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Va. helping citizens re-enter society after incarceration

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Staff Report

Virginia has launched the state’s first online re-entry portal, which provides a “one-stop shop” to help citizens pick up their lives after incarceration.

Attorney General Mark R. Herring recently announced the launch of VirginiaReEntry.org, a site that offers resources to help formerly incarcerated individuals return to their communities and lead successful lives.

“When folks who are transitioning back into our communities are given the resources they need to be successful, well-adjusted members of society, it not only helps them but it also makes our communities safer and saves taxpayer dollars,” Herring said. “This first of its kind portal offers something for everyone by providing information and resources for sheriffs, re-entry organizations, potential employers, community and family members, and those who are returning to society.”

Ninety-six percent of incarcerated individuals will eventually return to their communities, which is why strong, comprehensive re-entry programs and resources are so important, the attorney general’s office said in a news release.

When people transitioning back to the community are provided individualized case management, treatment services and support networks — both prior to release and immediately following incarceration — they have a better chance at success, Herring said. “If ex-offenders re-enter their community with the same underlying trauma, addiction or anger it can make communities less safe and perpetuate a cycle of re-incarceration that costs taxpayers money and strains families.”

According to the news release, when Herring began his first term in 2014, he saw that the state had developed a comprehensive plan to address re-entry and recidivism reduction for inmates who left state prisons, but there was no coordinated programming or assistance for local and regional jails. “He made it a priority to provide the first-ever state-level assistance to coordinate, expand and improve re-entry efforts in local and regional jails, including the hiring of DeVon Simmons as Virginia’s first local jail re-entry coordinator.”

The re-entry portal provides resources for sheriffs, jail administrators and staff, non-profit organizations, faith-based volunteers, potential employers, treatment service providers, legislators, judges, media, family members and returning citizens.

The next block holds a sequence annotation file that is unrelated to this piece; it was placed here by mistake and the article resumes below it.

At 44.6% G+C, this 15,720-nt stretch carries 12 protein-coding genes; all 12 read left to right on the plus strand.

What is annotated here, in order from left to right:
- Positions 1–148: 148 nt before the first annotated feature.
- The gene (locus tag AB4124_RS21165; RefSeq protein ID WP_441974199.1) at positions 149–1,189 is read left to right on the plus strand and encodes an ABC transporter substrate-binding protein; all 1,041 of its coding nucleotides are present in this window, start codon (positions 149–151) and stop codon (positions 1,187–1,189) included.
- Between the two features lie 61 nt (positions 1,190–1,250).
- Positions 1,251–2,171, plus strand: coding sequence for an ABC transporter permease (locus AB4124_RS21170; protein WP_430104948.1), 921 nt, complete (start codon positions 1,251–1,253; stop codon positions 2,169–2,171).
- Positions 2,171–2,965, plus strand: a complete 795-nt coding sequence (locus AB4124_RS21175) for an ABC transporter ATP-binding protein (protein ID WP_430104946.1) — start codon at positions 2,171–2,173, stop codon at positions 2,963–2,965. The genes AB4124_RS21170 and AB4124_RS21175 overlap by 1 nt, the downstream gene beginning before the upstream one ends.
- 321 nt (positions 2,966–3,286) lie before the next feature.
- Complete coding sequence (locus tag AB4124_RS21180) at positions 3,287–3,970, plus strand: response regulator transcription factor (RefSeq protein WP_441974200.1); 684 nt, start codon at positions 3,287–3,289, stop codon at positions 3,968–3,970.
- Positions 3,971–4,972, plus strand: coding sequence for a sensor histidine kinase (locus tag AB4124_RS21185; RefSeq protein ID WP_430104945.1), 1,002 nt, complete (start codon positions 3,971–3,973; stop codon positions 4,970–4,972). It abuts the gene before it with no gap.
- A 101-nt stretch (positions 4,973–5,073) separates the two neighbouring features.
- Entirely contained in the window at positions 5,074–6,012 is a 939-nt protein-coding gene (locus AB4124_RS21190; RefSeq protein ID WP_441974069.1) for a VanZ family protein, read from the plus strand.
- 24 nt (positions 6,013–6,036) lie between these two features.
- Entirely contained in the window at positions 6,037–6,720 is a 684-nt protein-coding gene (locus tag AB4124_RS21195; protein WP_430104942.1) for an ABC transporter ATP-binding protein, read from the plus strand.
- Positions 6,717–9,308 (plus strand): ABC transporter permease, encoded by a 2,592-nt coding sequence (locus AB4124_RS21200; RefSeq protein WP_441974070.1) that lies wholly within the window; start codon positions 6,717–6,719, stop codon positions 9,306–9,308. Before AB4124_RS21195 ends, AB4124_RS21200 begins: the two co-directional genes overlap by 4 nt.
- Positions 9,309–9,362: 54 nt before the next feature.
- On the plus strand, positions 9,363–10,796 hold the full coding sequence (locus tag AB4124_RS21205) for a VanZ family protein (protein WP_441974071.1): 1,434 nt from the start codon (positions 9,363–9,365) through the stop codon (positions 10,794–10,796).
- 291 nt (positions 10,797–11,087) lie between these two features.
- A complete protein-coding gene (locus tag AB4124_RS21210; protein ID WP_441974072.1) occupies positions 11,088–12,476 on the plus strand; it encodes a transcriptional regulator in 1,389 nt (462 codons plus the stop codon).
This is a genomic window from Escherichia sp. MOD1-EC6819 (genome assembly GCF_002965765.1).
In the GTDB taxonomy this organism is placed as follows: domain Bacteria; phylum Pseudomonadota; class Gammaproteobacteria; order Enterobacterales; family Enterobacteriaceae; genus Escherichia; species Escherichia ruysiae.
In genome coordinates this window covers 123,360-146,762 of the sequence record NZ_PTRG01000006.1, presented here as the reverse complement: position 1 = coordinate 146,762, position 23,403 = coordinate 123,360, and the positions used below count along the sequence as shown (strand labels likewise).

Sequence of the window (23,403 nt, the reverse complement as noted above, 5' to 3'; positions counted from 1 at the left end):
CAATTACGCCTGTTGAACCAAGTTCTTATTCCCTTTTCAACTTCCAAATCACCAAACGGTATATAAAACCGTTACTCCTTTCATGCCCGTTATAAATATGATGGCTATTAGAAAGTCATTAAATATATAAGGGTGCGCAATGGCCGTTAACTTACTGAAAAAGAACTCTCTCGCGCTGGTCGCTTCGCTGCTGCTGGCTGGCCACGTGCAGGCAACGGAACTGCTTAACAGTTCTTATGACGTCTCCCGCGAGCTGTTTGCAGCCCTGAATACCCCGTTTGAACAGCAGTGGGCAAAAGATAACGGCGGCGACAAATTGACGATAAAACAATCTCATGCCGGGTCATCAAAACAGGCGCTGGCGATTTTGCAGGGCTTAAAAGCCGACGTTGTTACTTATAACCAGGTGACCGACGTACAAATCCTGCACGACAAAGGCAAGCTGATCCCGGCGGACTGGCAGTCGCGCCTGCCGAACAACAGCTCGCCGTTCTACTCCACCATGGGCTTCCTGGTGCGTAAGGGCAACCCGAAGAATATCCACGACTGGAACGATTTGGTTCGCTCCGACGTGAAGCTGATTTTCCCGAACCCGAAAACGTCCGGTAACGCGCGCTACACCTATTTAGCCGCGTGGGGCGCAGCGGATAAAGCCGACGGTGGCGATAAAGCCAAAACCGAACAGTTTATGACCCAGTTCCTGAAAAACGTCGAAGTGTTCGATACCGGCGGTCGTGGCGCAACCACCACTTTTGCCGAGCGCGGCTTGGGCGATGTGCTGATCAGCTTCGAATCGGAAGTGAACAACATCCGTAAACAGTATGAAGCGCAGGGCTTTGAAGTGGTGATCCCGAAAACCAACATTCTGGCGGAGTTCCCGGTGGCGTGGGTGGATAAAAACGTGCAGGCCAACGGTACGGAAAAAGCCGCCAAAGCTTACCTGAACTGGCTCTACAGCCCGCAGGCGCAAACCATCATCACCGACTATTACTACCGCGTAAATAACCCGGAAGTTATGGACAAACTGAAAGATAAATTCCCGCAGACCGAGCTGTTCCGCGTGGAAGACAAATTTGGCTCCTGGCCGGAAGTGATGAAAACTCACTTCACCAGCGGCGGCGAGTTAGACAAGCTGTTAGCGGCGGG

The comprehensive website includes information on best practices in the re-entry field and examples of efforts around Virginia; grant information; training; and resources for families and communities to help their loved ones re-enter society in a productive way.

Resources for Sheriffs and Jails

The portal provides information on the Office of the Attorney General’s suggested re-entry model, known as the Transition from Jail to Community (TJC), which was developed by the National Institute of Corrections in partnership with the Urban Institute. “This model achieves the goals of enhancing public safety and reducing recidivism through a systematic and collaborative approach.”

There’s also a “What Works in Re-entry” clearinghouse, which includes research on the effectiveness of a wide variety of re-entry programs and practices. Additionally, there is information on DMV Connect, a program that was originally created to provide identification cards to incarcerated individuals pending release, as identification is necessary to secure jobs, open bank accounts, enter public buildings and apply for benefits, according to Herring’s office.

Resources for Families and Returning Citizens

“Re-entry can be a time of positivity, but also stress for both the returning individual and their family. To make the transition as smooth as possible it is important to use every resource available,” Herring said in the news release.

Some suggestions include:

• If a returning citizen has a probation officer, he or she can be a great source of information.

• Community Corrections, part of the Virginia Department of Corrections, provides supervision and services for probationers and parolees and is a good source for general information.

• The Family Engagement page of the Virginia Department of Social Services Re-entry Councils offer a variety of services.

Employer Advantages

“Employment is a pillar to successful re-entry and motivated employees are a lynchpin to successful business,” Herring said in the news release. “Hiring returning citizens has proven beneficial to employers.”

For example:

• Ex-offenders whose crimes are long in the past pose no greater risk than people in the general population, according to the attorney general’s office;

• Returning citizens have a network of support to aid in their success;

• Federal programs add additional security by bonding employees; and

• There are tax incentives to hire returning citizens.